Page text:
“I feel it’s a good idea to keep a medical imaging radiation exposure record that tells when you had the test and how many mSv it contained.” Mark Rosenberg, M.D.
Delray Beach, FL (PRWEB) September 20, 2012
HealthyAnswers.com cites findings from a recent U.S. government-funded study done by Emory University [Exposure to Low-Dose Ionizing Radiation from Medical Imaging Procedures, New England Journal of Medicine, August 2009], that people are being exposed to unnecessary radiation through too-frequent medical imaging tests. As a result, their risk of cancer is increasing. For example, the Yale School of Public Health recently reported [Non-Cancerous Brain Tumors Linked to Frequent Dental X-Rays] a higher risk of a certain type of brain tumor, meningioma, in people who get yearly bitewing dental x-rays. Women’s groups have also expressed concern that statistics show a woman’s risk of cancer increases as she gets older. Despite that, mammograms are recommended yearly for women over age 50, even with no family history of breast cancer.
Additionally, HealthyAnswers.com relates, earlier studies from 2007 cite that 2% of all cancers directly arise from CT scanning alone. HealthyAnswers.com states that the commonly used nuclear imaging tests, like CT and PET scans, carry the highest exposure to radiation.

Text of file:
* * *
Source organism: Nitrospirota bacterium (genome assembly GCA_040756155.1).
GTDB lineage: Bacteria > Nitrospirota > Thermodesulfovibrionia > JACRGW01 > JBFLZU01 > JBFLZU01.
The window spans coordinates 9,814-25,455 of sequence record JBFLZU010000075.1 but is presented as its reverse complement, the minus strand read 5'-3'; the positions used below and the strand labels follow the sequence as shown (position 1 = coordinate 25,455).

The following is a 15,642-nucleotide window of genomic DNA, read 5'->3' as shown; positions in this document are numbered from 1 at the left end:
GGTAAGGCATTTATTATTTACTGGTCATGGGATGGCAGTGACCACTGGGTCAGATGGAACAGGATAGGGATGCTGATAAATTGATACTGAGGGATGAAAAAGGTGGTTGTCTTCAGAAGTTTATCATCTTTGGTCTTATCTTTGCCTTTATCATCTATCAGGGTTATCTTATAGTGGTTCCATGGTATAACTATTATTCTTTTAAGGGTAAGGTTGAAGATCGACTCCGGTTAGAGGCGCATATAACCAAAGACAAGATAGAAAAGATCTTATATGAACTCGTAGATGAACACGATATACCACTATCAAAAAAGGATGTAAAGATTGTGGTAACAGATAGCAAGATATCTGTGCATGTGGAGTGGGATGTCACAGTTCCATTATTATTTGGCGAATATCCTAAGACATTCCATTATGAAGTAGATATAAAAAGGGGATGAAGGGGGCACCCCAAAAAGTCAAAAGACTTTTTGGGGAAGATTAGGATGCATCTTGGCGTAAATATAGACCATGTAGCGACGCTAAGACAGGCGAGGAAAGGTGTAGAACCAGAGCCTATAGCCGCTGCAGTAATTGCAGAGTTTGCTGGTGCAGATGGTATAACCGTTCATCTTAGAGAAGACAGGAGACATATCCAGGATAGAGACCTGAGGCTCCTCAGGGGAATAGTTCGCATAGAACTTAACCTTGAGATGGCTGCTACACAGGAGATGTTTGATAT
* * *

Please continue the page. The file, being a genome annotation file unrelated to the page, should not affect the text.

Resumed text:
Mark Rosenberg, M.D., one of HealthyAnswers.com’s medical experts, explains about radiation exposure from medical imaging: “Radiation exposure occurs naturally in everyone’s daily routine – from sun and soil exposure, overhead electrical wires, and even just traveling coast-to-coast on an airplane – about 3 mSv (milliseverts) a day, a moderate amount. One nuclear stress scan, though, typically used to follow the progression of heart disease, contains about 15 mSv of radiation – 5 times the amount of typical everyday exposure. Adding CT scans, or x-rays, to follow healing of a fracture, or repetitive chest x-rays to follow healing of an upper respiratory condition, can add extra toxin overload from radiation. And, except for mammograms, there are no federal guidelines currently in place for radiation exposure from medical imaging studies. Many doctors like to make use of their facilities most modern technologies but they may also carry more radiation risk. People should ask their doctor how much mSv a test contains and if there is an alternative to the test.”
Find out more about the amount of radiation that other medical tests have here.
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